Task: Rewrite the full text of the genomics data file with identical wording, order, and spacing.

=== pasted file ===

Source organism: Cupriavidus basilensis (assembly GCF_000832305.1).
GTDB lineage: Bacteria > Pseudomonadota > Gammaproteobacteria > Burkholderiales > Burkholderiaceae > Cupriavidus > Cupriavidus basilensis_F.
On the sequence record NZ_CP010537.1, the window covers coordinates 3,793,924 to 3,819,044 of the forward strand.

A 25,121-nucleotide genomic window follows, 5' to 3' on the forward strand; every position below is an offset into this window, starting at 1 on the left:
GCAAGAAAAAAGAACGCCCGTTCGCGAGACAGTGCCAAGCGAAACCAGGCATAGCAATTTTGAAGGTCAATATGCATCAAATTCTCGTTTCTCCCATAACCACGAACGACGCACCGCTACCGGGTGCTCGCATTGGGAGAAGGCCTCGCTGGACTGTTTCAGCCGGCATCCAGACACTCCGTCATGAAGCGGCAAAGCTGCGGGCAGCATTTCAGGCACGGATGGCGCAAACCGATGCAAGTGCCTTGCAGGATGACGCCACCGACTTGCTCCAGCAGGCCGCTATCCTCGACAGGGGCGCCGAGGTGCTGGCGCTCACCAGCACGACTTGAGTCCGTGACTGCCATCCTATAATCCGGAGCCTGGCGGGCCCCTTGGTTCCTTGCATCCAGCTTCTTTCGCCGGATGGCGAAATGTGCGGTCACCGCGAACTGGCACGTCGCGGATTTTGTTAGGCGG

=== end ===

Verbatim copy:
Source organism: Cupriavidus basilensis (assembly GCF_000832305.1).
GTDB lineage: Bacteria > Pseudomonadota > Gammaproteobacteria > Burkholderiales > Burkholderiaceae > Cupriavidus > Cupriavidus basilensis_F.
On the sequence record NZ_CP010537.1, the window covers coordinates 3,793,924 to 3,819,044 of the forward strand.

A 25,121-nucleotide genomic window follows, 5' to 3' on the forward strand; every position below is an offset into this window, starting at 1 on the left:
GCAAGAAAAAAGAACGCCCGTTCGCGAGACAGTGCCAAGCGAAACCAGGCATAGCAATTTTGAAGGTCAATATGCATCAAATTCTCGTTTCTCCCATAACCACGAACGACGCACCGCTACCGGGTGCTCGCATTGGGAGAAGGCCTCGCTGGACTGTTTCAGCCGGCATCCAGACACTCCGTCATGAAGCGGCAAAGCTGCGGGCAGCATTTCAGGCACGGATGGCGCAAACCGATGCAAGTGCCTTGCAGGATGACGCCACCGACTTGCTCCAGCAGGCCGCTATCCTCGACAGGGGCGCCGAGGTGCTGGCGCTCACCAGCACGACTTGAGTCCGTGACTGCCATCCTATAATCCGGAGCCTGGCGGGCCCCTTGGTTCCTTGCATCCAGCTTCTTTCGCCGGATGGCGAAATGTGCGGTCACCGCGAACTGGCACGTCGCGGATTTTGTTAGGCGG